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AEIDL gathers the latest thinking on urban-rural relations and rural typologies

Mar 1, 2024 | News

What is “rural”? What is “urban”? How does people move around? Do administrative boundaries obscure complex territorial dynamics? These are key questions to address the future of EU rural and territorial development policies post 2027. To drive that agenda AEIDL has brought together the leading frontier applied research on this topic.

On 23rd February AEIDL, the European Association for Innovation in Local Development, organised the 2nd GRANULAR Knowledge Transfer webinar. The meeting brought together leading academic researchers, public servants and practitioners on this field from over 22 EU Member States, UK, Switzerland, Turkey and several African countries, serving as testament to the growing partnership with the RUSTIK project and with the leading work carried out by the EU Joint Research Centre. As further background to this meeting you can check  the Regional Studies Association Blog by AEIDL’s GRANULAR Project Manager Carla Lostrangio. 

Participants delved into the role of rural (multi)functionalities in offering an innovative perspective to characterising rural areas and understanding their diversitySerafin Pazos-Vidalour Senior Expert on Rural and Territorial Development, opened this online event by highlighting the crucial momentum of the discussion into the wider EU’s policy landscape and discussions on the post-2027 programming period. The High-Level Group on the Future of EU Cohesion Policy reported three days earlier that identifying spatially concentrated challenges and multiple dynamics is one of the key challenges for the future EU territorial development policies. 

Mats StjernbergNordregio, introduced the findings of the ‘Scoping report on rural typologies across Europe’ (2023), a comprehensive state-of-the-art of territorial typologies at EU-level and across 27 European regions. While being a simplification of the reality, rural typologies are used to support territorial analyses and policy planning at different levels. 

Henk OostindieWageningen University, presented how the notions of multi-spatiality and multi-functionalities can be integrated into a Rural Diversity Compass, currently prototyped by the GRANULAR partners. The primary goal of this Rural Diversity Compass is to describe rural diversity through four main functionalities (residential, productive, recreational, environmental) and 24 components. Additionally, this Rural Diversity Compass is a concrete tool to investigate how different functionalities interconnect and (might) produce imbalances in rural areas.  

Lewis Dijkstra, Joint Research Centre, provided an overview of the recently-developed EU’s definition for Functional Rural Areas (FRA). This definition, and its associated methodology aims to provide an analytical picture of rural territories and service provision. Functional Rural Areas are identified following five main rules and four iterative steps, and they can be visualised on the dedicated webpage hosted by the EU’s Rural Observatory.  Lewis was keen to insist that the purpose of this exercise is not to provide a new key to spatially target EU funds, but to highlight the complex dynamic that exist between urban and rural.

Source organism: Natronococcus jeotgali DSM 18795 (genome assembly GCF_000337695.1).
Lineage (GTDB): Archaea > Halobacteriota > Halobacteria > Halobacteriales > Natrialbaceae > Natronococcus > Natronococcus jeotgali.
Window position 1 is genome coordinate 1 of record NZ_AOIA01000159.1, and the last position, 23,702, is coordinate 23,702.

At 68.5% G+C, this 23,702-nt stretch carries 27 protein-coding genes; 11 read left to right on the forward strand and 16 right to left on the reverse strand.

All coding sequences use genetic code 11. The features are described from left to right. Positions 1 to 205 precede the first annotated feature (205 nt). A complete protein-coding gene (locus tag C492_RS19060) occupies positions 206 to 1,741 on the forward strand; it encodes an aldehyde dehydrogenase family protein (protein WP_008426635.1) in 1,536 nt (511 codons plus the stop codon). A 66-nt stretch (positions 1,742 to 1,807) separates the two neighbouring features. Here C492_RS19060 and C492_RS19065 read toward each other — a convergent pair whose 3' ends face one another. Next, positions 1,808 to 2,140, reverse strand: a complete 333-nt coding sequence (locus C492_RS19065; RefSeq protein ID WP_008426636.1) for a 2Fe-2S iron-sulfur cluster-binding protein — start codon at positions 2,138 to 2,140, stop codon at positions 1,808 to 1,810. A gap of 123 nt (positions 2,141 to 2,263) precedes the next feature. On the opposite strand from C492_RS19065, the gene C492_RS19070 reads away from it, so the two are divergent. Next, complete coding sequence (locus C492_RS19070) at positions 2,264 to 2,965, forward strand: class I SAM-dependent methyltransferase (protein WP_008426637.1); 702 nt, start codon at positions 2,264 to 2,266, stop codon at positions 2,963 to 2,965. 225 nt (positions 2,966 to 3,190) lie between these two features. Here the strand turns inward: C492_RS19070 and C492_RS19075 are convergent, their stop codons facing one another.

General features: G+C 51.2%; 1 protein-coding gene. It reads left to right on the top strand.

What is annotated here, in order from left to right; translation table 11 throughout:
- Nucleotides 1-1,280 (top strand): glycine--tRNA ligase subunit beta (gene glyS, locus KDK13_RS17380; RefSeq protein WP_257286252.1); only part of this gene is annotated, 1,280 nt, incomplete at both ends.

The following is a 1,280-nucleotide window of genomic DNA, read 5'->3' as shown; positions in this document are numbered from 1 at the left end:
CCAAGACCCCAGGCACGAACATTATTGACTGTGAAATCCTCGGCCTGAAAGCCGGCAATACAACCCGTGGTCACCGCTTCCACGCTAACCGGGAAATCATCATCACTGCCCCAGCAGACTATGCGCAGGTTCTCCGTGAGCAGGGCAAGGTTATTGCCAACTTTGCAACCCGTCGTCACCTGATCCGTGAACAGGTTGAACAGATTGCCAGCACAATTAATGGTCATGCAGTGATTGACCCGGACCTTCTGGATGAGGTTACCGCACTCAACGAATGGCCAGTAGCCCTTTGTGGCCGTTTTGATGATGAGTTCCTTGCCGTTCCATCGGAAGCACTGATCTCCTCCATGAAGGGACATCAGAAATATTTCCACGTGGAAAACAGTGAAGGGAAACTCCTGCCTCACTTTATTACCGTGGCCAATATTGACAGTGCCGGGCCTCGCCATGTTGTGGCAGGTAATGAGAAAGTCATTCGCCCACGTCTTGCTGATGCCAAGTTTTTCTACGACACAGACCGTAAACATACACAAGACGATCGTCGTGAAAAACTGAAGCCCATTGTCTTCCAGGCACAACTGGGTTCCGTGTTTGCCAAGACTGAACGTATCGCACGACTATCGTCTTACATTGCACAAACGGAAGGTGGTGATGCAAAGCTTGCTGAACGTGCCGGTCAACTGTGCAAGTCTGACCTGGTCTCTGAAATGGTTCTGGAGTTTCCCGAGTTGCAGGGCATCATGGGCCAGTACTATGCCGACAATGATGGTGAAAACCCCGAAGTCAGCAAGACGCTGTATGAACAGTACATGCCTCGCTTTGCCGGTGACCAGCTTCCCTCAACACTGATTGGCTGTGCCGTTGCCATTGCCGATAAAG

This set of interventions was concluded with the contribution of Francesco MantinoCouncil for Agricultural Research and Economics and author of the RUSTIK‘s report on “Methodological framework to define Functional Rural Areas and rural transitions”. As Mr. Mantino underscored, there is a need for a new definition of “rural” to be based on rural “functionalities”, neo-endogenous theories and the role of networks and connectivity beyond geographical proximity. Such a new definition should particularly address regional, geographical, and demographic disparities affecting rural areas.   

In a final round table, speakers reflected on how redefining ruralities can improve rural understanding and rural policy making. They convened that such redefinition could help move from the unclear box of “rural” towards a more adequate and multi-faceted, and indeed functional, picture of rural areas, accompanying each type of “rurality” with more nuanced and granular data. A better understanding of service provision, demographic trends or other similar patterns in rural areas might contribute to more adequately tackling rural needs and unleash opportunities in these territories.

Moving beyond “urban” or “rural”

A key conclusion of the meeting is that functionality-based approach should be tested to support rural characterisation, encompassing needs and trends analyses when it comes to basic services’ provision and territorial dynamics. Still, further discussion should address criteria towards the definition of an EU functional approach, and whether this definition should encompass move beyond the current distinction of “Functional Rural Areas” and “Functional Urban Areas” to rather talk about “Functional Areas” at large.

The recording of this webinar is available here. The event report and the presentations will be available here